4 Hawaiian deep sea algae species discovered - Hawaii News Now - KGMB and KHNL

4 Hawaiian deep sea algae species discovered

(Image source: NOAA) (Image source: NOAA)
(Image source: NOAA) (Image source: NOAA)
(Image source: NOAA) (Image source: NOAA)
(Image source: NOAA) (Image source: NOAA)
HONOLULU (HawaiiNewsNow) -

NOAA on Tuesday announced the discovery of four new species in Hawaiian waters. Scientists with NOAA's Office of National Marine Sanctuaries found a handful of deep-water algae in the ocean waters off Hawaii.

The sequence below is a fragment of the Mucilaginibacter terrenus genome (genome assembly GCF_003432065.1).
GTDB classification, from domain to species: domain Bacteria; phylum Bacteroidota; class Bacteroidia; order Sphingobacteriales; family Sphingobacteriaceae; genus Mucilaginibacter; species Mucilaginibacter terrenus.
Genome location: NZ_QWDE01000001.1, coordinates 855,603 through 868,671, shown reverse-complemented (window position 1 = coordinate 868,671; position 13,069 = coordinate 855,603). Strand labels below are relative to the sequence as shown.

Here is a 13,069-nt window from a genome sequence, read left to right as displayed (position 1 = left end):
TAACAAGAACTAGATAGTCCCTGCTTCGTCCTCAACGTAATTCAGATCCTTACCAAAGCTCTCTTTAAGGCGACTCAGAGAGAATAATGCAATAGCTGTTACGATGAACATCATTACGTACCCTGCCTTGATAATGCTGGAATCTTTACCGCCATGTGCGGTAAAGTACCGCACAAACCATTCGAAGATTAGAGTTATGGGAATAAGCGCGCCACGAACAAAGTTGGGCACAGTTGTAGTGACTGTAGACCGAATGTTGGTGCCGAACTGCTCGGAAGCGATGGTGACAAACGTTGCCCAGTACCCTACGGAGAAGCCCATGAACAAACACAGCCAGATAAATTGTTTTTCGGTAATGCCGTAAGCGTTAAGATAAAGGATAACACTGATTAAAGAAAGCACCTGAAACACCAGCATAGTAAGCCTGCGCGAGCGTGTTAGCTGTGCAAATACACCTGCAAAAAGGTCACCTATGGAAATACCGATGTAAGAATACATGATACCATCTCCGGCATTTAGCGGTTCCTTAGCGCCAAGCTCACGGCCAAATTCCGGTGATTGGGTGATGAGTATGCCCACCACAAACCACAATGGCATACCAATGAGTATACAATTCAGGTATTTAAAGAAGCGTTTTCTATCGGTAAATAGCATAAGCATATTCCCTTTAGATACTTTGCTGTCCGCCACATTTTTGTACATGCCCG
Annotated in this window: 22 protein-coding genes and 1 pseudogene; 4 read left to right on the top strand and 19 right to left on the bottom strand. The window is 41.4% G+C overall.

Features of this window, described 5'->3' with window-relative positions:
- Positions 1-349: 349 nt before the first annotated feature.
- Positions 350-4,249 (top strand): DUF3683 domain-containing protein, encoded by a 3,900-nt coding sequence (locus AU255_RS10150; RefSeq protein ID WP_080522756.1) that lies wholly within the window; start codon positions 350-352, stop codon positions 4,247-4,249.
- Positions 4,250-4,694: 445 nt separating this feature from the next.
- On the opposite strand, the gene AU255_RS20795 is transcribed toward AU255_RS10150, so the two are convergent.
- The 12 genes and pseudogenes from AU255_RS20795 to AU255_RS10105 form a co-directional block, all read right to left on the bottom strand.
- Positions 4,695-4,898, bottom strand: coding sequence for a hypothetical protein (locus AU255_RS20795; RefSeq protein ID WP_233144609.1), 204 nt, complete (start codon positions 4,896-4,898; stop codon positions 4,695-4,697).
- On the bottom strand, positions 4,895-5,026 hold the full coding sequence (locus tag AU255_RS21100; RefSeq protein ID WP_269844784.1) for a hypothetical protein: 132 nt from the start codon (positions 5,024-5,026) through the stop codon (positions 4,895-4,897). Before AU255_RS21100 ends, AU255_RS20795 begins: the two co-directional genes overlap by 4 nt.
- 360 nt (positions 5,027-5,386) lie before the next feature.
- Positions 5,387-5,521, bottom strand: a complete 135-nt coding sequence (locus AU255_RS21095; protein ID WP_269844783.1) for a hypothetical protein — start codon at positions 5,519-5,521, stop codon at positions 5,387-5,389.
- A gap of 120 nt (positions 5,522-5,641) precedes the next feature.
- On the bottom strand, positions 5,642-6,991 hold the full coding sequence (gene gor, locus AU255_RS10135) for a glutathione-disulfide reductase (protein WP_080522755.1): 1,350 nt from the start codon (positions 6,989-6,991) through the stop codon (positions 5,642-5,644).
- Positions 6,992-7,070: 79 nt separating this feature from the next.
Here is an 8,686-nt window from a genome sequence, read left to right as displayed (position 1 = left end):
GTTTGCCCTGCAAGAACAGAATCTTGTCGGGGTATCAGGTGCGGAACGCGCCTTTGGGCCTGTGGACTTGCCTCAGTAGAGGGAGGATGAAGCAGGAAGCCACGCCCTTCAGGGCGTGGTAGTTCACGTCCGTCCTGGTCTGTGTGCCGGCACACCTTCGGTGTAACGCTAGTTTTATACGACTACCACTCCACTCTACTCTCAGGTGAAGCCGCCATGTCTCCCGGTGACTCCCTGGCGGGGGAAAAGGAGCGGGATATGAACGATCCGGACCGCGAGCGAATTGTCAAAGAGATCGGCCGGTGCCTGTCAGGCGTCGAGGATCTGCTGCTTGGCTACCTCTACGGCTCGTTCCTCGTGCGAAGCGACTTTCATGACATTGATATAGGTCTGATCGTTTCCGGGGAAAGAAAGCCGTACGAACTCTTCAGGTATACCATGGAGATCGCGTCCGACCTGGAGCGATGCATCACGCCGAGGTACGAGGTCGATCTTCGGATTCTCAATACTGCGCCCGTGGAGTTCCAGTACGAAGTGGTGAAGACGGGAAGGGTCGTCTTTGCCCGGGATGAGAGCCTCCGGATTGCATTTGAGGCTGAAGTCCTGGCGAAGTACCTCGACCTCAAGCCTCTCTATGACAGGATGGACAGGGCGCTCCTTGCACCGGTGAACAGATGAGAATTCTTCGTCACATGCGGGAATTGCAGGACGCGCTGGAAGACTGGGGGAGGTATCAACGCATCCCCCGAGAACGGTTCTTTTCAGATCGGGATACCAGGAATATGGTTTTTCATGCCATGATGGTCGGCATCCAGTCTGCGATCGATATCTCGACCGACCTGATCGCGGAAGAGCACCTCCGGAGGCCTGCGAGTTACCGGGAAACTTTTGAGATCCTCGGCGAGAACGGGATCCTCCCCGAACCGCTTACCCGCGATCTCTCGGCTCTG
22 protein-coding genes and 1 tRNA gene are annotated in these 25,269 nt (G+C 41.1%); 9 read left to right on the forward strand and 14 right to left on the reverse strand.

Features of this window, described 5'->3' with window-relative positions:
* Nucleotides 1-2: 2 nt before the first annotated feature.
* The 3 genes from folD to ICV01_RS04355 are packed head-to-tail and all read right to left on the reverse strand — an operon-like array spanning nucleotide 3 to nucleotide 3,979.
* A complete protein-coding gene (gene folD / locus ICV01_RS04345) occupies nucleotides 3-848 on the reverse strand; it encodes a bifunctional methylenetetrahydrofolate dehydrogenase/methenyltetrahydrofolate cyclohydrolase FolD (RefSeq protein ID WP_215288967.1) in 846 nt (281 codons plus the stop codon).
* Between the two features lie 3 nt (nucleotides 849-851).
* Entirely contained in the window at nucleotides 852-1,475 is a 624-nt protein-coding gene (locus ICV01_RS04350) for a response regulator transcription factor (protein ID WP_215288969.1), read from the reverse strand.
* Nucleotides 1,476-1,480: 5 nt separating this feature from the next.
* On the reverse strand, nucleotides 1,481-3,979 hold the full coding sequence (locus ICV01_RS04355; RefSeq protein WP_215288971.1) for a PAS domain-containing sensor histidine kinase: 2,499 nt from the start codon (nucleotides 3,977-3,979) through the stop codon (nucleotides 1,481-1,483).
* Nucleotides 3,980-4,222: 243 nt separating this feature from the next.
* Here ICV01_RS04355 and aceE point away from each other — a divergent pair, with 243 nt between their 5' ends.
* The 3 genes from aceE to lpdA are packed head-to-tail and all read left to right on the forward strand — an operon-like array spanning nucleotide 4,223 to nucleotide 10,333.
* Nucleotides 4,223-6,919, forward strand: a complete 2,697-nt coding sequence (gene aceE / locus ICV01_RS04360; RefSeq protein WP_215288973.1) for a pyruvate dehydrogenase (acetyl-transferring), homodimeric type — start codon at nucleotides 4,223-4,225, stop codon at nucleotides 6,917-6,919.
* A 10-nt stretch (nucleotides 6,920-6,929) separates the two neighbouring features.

The marine algae, also known as limu, were discovered between 200 and 400 feet underwater, depths not usually known to host algae.

“I was astounded at the abundance and size of these algae,” said Heather Spalding, Ph.D., postdoctoral researcher at the University of Hawaii Department of Botany.  

Scientists say the new algae species are very different from limu found in shallow waters, but they look almost identical.
 
“If you picked up one of these algae on the beach, you couldn’t tell if it was from a nearby rock or washed up from the deep, the species look that similar,” Spalding said. 

Limu is considered an important part of Hawaiian culture and is often used in foods, ceremonies and as adornments in hula.
 
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